It all started for him with a search for new materials for medicine.
Pretty much all the materials in the 20th century that have been used in medicine, when I looked at it, largely were driven by medical doctors who would go to their house and find an object that kind of resembled the tissue or organ they were trying to fix.
So if you look at this, the artificial heart, that started actually in 1967 with medical doctors saying "Well, what has a good flex life?" They actually picked a lady's girdle and used the material in that.
But those materials can sometimes cause problems.
For example, the material in the artificial heart, when blood hits that, it can form a clot, and that clot can go to the patient's brain and they could get a stroke and die.
So I started thinking, could we have materials that we could specifically design for medical purposes rather than just taking them off the shelf? When Langer started over 30 years ago, his big idea was to design new materials - polymers - that could go inside the body and carry out all sorts of medical procedures before dissolving safely, like delivering drugs or acting as scaffolds for growing new skin, bone and cartilage.
The problem was it had never been attempted before.
When we first started this, people said that we wouldn't be able to synthesise the polymer.
The chemists said it would be too difficult or couldn't work.
They said the polymers will break in the body, they're fragile, and people said it wouldn't be safe.
It involved polymer science, chemical engineering and chemistry and pharmaceutics and pharmaceutical science.
It involved also neurosurgery and pharmacology, medicine and radiology, and toxicology.
This collaboration turned out to be a success, and here's the proof.
These are polymer wafers being put into someone's brain to treat a tumour with targeted drugs.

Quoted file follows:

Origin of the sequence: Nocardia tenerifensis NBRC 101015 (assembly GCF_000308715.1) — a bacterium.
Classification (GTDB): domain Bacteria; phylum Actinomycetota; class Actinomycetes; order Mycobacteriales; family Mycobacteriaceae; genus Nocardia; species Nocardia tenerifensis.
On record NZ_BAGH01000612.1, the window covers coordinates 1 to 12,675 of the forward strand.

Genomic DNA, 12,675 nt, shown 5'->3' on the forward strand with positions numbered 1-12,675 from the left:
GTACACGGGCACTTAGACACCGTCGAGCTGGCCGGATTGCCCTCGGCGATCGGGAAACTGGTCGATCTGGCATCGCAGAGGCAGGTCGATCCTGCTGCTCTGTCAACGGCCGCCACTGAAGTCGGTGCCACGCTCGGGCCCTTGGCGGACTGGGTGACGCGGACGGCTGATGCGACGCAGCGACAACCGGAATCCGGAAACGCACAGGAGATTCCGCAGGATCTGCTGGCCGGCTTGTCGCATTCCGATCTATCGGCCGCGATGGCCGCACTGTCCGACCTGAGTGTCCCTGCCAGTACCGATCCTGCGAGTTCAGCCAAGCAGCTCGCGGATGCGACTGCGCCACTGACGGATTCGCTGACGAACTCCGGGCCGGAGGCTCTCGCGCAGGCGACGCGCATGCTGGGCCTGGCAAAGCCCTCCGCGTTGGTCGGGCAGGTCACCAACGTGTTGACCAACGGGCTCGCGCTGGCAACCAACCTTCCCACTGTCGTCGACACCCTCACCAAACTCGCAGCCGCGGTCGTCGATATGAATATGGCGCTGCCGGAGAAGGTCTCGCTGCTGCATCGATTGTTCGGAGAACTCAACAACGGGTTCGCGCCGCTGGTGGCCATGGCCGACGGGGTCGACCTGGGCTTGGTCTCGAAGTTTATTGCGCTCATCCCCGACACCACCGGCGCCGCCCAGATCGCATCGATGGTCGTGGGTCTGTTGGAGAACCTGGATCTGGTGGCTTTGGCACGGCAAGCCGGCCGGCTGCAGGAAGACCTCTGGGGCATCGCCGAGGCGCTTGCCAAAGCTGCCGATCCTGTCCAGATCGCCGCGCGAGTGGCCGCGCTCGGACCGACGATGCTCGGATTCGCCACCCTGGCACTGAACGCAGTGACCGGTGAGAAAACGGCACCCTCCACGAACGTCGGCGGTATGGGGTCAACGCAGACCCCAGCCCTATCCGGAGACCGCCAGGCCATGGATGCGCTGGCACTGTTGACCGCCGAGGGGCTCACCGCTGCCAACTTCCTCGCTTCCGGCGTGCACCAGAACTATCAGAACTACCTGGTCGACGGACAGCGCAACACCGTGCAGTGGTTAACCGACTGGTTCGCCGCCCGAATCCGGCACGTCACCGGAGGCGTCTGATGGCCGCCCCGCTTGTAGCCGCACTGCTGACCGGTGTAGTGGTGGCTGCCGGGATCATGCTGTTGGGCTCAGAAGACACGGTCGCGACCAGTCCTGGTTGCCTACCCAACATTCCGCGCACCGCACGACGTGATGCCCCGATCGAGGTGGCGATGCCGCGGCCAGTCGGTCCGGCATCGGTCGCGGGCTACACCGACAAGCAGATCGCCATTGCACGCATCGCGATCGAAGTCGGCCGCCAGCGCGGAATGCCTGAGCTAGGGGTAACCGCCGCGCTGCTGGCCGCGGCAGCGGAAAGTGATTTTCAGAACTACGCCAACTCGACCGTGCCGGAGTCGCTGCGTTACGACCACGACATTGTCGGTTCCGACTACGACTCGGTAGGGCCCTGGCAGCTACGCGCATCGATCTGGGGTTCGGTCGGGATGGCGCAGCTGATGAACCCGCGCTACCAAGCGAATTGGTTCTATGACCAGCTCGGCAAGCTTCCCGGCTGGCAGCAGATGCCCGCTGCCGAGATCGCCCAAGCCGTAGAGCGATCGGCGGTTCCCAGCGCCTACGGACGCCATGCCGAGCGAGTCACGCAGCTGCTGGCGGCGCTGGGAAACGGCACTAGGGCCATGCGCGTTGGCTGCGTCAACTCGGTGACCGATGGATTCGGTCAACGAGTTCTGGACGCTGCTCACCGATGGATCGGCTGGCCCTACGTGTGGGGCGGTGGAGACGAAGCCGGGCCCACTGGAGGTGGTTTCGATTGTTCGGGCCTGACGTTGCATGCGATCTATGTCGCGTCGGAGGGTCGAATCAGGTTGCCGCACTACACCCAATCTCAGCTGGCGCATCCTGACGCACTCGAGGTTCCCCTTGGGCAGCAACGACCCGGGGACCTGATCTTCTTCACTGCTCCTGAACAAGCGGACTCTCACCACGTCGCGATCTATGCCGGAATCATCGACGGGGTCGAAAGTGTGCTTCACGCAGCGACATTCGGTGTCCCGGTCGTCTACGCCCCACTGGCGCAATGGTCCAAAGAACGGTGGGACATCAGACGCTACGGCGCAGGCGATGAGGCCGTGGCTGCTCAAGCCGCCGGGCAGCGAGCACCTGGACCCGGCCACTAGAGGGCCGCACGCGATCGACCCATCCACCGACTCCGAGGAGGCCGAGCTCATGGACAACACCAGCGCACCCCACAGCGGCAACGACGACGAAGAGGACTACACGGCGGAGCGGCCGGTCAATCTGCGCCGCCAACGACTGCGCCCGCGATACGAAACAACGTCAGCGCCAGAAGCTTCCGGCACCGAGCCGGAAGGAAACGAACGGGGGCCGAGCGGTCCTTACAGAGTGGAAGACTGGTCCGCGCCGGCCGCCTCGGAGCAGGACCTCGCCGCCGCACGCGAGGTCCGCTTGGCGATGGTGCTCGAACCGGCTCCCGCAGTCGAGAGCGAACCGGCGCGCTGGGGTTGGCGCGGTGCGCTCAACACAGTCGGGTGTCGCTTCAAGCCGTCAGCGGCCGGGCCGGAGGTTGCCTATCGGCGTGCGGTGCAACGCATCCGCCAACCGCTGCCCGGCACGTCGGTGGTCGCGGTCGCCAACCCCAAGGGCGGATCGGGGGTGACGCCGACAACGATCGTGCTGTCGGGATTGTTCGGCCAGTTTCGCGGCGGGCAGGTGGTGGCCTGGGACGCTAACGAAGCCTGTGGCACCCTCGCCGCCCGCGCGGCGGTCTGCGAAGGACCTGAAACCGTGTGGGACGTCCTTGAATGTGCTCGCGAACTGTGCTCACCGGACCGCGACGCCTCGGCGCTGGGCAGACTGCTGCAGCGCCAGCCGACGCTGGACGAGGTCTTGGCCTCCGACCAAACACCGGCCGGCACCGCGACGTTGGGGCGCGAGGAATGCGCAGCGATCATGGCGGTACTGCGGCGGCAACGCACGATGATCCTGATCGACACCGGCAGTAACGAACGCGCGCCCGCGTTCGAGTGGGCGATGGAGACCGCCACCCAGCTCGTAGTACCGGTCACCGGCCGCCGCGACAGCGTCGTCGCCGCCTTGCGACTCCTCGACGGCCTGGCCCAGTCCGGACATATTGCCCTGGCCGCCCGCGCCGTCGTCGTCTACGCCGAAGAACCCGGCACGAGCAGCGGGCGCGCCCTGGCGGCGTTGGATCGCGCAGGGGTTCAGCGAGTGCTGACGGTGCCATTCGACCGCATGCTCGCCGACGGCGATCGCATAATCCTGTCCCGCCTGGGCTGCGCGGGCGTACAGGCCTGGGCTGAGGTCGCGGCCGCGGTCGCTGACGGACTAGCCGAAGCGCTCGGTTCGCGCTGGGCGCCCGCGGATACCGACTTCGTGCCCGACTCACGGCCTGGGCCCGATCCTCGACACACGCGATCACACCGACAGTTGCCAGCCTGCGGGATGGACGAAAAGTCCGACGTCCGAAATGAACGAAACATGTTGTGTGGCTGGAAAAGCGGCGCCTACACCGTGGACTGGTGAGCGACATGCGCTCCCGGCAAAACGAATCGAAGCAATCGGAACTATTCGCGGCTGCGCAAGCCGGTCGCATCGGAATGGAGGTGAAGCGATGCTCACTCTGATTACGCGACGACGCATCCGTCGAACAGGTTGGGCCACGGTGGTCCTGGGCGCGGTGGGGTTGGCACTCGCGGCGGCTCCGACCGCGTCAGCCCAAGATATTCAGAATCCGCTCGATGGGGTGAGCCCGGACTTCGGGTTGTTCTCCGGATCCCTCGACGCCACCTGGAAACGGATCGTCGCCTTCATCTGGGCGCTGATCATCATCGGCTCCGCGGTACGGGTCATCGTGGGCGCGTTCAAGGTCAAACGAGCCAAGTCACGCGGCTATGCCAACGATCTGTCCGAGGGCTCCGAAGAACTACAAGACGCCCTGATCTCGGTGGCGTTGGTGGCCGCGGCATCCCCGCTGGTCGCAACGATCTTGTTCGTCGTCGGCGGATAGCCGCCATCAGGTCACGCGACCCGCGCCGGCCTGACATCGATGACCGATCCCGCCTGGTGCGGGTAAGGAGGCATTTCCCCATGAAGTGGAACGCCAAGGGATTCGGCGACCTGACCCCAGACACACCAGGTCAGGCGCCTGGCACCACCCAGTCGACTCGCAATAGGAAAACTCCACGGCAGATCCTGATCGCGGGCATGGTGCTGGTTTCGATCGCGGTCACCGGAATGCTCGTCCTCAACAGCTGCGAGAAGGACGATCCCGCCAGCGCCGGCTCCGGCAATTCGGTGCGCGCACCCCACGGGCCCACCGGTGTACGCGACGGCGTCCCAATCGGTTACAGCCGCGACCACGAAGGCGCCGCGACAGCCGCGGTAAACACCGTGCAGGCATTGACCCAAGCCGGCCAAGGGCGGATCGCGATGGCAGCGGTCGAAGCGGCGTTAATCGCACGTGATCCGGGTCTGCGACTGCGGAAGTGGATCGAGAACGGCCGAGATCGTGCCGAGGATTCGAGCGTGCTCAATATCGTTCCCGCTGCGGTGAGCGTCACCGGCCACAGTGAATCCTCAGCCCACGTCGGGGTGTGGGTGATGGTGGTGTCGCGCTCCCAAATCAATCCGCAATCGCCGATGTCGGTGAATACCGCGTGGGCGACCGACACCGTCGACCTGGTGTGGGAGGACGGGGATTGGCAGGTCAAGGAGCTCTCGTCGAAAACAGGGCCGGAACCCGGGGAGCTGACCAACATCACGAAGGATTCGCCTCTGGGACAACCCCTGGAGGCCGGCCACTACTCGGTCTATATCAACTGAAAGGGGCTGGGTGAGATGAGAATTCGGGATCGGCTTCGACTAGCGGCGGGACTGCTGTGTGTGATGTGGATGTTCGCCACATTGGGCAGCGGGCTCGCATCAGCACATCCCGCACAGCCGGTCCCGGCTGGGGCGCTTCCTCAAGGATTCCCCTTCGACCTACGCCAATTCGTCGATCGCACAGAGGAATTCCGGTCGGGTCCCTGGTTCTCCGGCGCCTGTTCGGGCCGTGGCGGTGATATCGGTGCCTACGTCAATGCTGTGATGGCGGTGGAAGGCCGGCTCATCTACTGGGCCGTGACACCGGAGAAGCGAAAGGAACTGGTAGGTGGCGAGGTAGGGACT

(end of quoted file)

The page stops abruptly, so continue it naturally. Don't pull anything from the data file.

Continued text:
Devices like these have now become a routine part of treating cancer.
One of Langer's key collaborators is neurosurgeon Henry Brem.
The patient goes home three days later.
They're not sick from chemotherapy, they don't lose their hair, they don't throw up, they don't have any of the typical, sad side effects of chemotherapy, and yet they have a very effective drug that's working on their behalf.
Langer's way of drawing people together is proving to be an immensely powerful way of driving innovation in 21st-century science.
The way we have developed the interdisciplinary approach, really, is the people I have in the lab.
We probably have people with about ten different disciplines.
Hey, Chris, I'll look forward to seeing you later, but also, I gave you comments.
Yes, I saw that.
Thank you.
OK, great.
'I think the big advantage of trying to do interdisciplinary research is' you can take things that are, say, in engineering and apply them to medicine and vice versa.
So, you have the possibility of going down avenues and roads that other people just wouldn't go.
In fact it's hard to find anyone in this lab who's got just one area of expertise.
Hey, I'll be right there.
And Langer is always hunting for new collaborators, like Dr Gio Traverso.
He's got incredibly neat stuff.
He's actually the perfect example of somebody who's super-interdisciplinary.
I'd say now he's got medicine, molecular biology, and engineering all in one person so he'll tell you a couple of things that he's doing.
They're actually amazing.
One of the things that we're working on, we're developing And all these are inventions.